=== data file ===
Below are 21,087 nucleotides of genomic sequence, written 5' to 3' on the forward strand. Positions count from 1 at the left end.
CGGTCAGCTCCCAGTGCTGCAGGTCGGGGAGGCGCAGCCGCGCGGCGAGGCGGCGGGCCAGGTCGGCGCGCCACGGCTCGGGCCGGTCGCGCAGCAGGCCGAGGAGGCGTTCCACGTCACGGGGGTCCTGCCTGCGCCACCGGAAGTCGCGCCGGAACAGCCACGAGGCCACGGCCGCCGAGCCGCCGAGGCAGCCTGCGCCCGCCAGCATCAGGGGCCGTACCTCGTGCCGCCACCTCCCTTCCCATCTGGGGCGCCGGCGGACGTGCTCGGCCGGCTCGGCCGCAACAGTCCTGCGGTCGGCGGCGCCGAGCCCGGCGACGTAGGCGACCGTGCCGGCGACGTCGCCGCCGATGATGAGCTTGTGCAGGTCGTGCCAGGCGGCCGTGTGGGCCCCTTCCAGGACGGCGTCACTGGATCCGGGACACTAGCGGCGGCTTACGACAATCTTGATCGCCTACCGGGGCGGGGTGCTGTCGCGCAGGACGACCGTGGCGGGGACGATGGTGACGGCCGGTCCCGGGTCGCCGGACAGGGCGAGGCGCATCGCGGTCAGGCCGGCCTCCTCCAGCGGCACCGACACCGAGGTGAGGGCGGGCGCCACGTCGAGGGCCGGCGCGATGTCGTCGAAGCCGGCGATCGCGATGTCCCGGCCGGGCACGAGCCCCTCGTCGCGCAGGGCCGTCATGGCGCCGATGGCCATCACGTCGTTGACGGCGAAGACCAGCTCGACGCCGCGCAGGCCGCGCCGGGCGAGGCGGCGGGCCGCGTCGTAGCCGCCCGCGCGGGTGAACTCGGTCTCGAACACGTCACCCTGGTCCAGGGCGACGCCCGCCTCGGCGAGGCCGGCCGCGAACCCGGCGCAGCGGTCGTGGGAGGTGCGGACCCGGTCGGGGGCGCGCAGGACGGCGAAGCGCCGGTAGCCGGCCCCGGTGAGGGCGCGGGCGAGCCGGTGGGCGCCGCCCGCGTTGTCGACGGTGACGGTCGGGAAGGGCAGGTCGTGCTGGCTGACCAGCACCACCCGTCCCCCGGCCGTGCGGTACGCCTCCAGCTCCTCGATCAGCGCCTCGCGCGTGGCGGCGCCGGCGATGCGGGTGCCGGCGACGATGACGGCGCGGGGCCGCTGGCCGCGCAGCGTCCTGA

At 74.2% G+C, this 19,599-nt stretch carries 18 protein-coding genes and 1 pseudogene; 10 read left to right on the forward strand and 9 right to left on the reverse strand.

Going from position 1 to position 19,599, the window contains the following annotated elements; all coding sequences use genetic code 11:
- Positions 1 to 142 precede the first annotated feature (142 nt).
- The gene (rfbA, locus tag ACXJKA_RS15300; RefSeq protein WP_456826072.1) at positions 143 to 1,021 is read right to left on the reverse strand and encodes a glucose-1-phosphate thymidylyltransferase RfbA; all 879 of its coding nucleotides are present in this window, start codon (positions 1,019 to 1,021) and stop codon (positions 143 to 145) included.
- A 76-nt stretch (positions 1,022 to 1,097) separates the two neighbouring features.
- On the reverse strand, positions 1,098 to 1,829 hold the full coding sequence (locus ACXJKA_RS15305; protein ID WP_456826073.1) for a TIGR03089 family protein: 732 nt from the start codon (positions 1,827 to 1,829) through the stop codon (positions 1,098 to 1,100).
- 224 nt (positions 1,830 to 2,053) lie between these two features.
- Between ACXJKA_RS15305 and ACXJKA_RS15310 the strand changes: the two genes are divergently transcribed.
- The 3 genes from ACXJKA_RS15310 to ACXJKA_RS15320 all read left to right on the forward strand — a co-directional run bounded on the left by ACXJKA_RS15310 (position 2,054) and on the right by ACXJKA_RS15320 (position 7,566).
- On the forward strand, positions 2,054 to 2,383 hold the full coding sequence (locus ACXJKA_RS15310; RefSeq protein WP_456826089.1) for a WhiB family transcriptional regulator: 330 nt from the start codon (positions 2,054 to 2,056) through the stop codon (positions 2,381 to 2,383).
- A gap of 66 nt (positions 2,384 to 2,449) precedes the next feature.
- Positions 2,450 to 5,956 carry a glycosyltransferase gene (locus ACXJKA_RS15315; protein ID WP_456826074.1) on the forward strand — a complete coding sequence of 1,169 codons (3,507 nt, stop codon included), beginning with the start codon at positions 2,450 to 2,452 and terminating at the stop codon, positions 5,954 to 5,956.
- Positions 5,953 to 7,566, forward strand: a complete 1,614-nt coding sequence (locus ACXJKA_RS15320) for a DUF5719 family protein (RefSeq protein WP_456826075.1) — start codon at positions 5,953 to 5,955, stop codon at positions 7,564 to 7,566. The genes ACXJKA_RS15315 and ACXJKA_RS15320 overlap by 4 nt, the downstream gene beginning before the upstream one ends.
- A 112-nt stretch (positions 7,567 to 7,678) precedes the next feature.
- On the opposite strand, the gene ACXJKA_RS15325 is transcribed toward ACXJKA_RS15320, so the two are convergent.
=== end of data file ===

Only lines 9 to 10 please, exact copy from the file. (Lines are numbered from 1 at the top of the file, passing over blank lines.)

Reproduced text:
- 224 nt (positions 1,830 to 2,053) lie between these two features.
- Between ACXJKA_RS15305 and ACXJKA_RS15310 the strand changes: the two genes are divergently transcribed.